In 1995, Purdue Pharma was granted permission by the Food and Drug Administration to market a new opioid called OxyContin. Within five years, the drug was generating a billion dollars annually. No wonder. The company funded research and paid doctors to overstate the benefits of the new drug while understating the risks. Sales representatives marketed OxyContin as a product “to start with and to stay with.”
This was a widely successful strategy that resulted in unspeakable tragedy. Opioid painkillers such as OxyContin fueled an epidemic in America. The Centers for Disease Control and Prevention estimates that between 1999 and 2018 almost 450,000 people died from an overdose involving an opioid.
Twenty-five years after OxyContin’s launch, Purdue is facing a reckoning in court for its role in America’s crisis of addiction and death. On Oct. 21, the U.S. Department of Justice, Purdue and the Sackler family, who founded the company in 1952, reached a historic settlement. Purdue pleaded guilty to three criminal felonies and agreed to pay $8.3 billion in penalties, which is the largest ever for a pharmaceutical company in the U.S. The Sackler family insists it did not act illegally but agreed to pay $225 million in damages.
By 2003, the Drug Enforcement Administration concluded that Purdue’s “aggressive methods” had “very much exacerbated OxyContin’s widespread abuse.” Rogelio Guevara, a senior official at the DEA, concluded that Purdue had “deliberately minimized” the risks associated with the drug. Even after it became clear that OxyContin was being widely abused, Purdue refused to concede that it posed risks.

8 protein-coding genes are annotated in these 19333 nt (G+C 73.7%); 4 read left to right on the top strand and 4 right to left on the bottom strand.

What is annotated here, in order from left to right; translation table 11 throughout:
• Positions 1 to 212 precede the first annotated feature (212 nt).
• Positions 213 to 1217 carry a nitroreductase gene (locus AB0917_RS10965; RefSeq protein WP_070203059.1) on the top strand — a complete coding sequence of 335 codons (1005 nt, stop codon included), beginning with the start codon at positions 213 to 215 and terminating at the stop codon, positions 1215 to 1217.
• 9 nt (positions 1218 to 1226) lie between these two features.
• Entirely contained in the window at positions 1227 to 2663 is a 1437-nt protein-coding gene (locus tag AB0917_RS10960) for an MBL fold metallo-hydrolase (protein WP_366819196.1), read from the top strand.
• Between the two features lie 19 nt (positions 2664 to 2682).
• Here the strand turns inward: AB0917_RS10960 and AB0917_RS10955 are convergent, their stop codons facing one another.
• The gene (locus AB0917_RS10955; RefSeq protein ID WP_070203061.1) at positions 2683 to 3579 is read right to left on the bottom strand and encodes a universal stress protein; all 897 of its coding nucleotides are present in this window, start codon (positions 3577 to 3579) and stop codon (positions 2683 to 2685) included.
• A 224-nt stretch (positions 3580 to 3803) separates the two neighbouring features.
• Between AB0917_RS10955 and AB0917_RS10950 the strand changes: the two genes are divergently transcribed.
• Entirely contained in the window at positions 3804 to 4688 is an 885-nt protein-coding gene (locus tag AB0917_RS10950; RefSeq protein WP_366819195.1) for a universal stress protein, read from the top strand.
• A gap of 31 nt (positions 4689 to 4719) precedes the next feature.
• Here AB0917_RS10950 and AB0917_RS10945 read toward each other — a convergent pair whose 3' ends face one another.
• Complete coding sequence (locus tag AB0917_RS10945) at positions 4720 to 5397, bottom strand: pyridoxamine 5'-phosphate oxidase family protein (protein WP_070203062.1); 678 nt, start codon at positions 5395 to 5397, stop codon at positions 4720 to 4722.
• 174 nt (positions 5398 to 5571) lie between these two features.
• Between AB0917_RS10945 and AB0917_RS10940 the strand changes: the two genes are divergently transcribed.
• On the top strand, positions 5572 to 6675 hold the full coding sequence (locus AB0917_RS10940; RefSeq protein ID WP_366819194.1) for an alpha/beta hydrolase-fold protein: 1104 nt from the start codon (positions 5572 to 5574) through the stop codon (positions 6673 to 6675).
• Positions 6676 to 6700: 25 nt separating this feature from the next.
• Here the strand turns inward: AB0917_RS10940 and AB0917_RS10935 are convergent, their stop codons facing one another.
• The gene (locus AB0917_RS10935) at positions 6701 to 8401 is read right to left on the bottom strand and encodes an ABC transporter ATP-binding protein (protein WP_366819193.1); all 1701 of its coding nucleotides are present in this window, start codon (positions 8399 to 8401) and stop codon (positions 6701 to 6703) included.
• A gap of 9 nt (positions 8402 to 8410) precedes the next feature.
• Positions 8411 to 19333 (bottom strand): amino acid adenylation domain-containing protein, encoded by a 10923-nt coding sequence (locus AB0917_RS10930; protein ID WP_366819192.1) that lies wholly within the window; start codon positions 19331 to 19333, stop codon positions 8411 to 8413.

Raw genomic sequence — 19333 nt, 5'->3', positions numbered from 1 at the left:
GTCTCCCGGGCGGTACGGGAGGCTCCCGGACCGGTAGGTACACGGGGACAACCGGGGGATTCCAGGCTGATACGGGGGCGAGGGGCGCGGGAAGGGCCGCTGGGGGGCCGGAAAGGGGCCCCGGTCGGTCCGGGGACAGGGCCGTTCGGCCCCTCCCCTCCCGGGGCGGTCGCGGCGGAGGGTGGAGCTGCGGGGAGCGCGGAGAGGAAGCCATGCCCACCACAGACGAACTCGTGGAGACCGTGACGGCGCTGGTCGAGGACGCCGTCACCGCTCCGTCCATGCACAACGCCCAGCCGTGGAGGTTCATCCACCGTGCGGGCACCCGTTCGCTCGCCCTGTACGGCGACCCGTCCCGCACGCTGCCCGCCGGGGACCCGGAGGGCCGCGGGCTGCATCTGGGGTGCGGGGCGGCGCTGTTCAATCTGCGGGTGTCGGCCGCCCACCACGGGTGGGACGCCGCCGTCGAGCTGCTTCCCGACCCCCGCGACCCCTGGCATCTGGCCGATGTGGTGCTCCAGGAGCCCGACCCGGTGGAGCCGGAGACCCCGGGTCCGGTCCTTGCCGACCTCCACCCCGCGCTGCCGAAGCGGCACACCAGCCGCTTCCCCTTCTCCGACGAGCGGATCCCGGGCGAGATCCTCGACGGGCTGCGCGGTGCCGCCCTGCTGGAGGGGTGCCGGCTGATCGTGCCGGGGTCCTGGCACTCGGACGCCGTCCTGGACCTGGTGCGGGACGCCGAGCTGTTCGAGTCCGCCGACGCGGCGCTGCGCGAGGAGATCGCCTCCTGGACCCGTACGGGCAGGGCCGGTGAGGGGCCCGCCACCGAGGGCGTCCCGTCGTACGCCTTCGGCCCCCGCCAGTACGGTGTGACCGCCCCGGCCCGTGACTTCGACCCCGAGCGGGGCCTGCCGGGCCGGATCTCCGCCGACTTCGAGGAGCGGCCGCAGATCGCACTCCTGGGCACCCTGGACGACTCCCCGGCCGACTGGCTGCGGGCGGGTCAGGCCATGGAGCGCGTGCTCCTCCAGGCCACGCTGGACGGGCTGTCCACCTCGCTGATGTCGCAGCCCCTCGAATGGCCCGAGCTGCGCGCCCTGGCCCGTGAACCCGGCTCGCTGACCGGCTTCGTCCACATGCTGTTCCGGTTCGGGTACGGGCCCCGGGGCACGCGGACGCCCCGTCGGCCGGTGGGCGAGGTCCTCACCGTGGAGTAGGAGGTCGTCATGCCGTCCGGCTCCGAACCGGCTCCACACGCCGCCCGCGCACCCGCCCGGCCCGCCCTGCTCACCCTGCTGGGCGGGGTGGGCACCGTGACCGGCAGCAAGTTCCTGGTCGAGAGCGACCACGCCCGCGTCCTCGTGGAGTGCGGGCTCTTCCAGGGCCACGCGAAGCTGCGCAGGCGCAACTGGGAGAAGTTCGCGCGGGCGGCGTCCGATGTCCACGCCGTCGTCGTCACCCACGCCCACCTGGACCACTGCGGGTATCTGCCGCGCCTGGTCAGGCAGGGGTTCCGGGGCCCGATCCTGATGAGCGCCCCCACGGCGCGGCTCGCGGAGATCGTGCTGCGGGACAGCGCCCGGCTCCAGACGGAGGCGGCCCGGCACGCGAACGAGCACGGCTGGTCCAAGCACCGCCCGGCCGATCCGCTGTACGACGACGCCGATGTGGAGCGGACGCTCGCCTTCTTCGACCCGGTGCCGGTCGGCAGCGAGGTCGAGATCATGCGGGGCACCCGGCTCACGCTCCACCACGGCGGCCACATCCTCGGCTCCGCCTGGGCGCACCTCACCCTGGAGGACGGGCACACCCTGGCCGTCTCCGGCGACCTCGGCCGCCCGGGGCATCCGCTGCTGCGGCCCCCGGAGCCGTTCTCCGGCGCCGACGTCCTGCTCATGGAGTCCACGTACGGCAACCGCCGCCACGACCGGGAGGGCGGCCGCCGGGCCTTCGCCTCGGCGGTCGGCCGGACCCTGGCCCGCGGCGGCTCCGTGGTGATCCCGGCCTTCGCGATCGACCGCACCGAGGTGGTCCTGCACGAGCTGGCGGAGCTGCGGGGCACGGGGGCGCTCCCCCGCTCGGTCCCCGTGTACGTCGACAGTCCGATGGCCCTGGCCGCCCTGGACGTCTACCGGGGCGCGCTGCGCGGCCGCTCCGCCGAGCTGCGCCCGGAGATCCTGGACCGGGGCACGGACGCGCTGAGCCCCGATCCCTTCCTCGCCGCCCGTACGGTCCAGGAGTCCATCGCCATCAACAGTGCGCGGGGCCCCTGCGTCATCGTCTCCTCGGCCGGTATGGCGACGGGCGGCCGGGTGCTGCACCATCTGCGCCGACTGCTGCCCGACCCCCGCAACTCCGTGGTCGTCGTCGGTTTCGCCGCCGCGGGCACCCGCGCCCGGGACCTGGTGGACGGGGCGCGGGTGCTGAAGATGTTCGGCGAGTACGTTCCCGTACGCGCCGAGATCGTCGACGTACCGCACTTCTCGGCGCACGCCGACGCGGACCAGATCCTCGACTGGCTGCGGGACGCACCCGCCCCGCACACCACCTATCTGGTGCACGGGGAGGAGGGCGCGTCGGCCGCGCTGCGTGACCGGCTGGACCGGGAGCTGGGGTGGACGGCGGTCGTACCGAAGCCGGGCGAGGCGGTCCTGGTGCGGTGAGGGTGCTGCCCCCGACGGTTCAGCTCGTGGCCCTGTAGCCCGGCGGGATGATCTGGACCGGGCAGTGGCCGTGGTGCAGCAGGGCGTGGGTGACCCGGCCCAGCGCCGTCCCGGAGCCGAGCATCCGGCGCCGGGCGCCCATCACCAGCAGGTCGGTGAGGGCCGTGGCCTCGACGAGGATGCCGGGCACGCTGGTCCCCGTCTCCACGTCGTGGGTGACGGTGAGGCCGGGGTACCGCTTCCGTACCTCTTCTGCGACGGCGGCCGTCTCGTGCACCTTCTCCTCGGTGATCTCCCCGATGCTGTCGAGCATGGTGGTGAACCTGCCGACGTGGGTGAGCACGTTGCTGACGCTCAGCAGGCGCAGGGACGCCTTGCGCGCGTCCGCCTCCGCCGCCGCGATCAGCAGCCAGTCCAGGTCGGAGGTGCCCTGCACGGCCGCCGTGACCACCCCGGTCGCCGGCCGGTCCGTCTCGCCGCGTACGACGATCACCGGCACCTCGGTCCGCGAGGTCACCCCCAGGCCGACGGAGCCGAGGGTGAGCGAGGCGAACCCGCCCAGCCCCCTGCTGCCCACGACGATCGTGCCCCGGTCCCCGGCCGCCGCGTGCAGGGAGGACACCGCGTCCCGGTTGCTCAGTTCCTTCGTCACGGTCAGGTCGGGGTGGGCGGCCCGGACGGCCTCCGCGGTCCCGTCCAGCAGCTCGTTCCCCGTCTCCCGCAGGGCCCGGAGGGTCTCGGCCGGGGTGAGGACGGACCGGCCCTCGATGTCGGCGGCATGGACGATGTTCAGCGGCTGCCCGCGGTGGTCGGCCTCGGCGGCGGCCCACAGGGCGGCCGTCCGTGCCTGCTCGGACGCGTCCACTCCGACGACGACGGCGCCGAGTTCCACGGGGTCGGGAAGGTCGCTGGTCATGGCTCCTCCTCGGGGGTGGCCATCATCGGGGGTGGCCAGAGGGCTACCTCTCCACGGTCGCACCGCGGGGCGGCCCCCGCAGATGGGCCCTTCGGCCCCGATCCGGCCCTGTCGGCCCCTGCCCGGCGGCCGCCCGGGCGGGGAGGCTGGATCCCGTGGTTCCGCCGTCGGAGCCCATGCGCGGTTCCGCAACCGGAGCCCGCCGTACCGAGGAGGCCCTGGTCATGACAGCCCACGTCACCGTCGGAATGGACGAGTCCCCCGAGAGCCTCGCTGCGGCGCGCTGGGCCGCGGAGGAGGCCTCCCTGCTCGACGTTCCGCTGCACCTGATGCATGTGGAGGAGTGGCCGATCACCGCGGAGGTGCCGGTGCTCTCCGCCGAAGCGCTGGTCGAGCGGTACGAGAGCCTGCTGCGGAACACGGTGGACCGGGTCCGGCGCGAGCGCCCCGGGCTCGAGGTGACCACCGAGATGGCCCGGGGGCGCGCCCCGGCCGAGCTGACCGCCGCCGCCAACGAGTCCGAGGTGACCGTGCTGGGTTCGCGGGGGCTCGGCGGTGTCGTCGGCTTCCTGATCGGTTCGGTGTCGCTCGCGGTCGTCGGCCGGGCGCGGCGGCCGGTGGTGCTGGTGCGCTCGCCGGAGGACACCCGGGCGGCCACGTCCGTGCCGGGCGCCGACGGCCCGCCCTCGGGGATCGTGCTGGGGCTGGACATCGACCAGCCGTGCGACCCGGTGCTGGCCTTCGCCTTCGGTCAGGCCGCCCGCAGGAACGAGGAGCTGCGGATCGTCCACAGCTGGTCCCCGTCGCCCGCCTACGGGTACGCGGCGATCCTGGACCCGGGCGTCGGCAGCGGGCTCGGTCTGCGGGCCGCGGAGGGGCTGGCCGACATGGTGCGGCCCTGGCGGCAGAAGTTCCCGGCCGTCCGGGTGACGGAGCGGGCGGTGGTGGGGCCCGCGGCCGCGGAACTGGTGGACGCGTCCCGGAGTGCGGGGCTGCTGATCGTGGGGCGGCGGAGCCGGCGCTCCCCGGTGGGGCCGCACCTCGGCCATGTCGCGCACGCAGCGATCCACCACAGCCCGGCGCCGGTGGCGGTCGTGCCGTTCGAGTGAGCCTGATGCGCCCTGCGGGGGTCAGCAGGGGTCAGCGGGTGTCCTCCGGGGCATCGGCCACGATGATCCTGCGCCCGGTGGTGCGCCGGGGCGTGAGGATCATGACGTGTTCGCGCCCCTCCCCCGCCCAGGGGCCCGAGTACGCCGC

According to internal memos, the company’s sales force was described as its “most valuable resource,” and they were heavily incentivized to push the drug. The company’s sales team convinced doctors of the drug’s safety by using literature that had been produced by doctors who were paid by the company.
The spike in opioid overdoses included both prescription opioids and the illegal market. Many addicts turn to heroin when they find that prescription painkillers are too expensive or too difficult to obtain. According to the American Society of Addiction Medicine, 4 out of 5 people who try heroin today started with prescription painkillers.
A study by Anne Case and Angus Deaton of Princeton University has suggested that the overprescribing of pain-relieving drugs was a factor in the increase in mortality among middle-aged whites that has occurred since 2000.
The Council of Economic Advisers estimated that, in 2018, the costs of opioid addiction, including the value of lives lost, was $696 billion. In 2017, Princeton’s Alan Krueger showed that labor force participation had fallen in American counties where more opioid pain medication had been prescribed.
The system, that for so long put sales and “customer satisfaction” before patients’ well-being, is now coming to terms with the role it played in the enormous death toll and the terrible ongoing damage to millions of lives. Legal redress was required. Some of the Sackler fortune can go to funding addiction treatment and education, as well as advertising campaigns on the drug’s dangers.
The United States is not out of the grip of this crisis. Overdose deaths increased by 11% in the first four months of 2020 compared with last year. Isolation only exacerbates despair and it could be a dark winter ahead. Nonetheless this settlement should be celebrated as a small victory in the fight for accountability and transparency.
FROM AN EDITORIAL IN THE PITTSBURGH POST-GAZETTE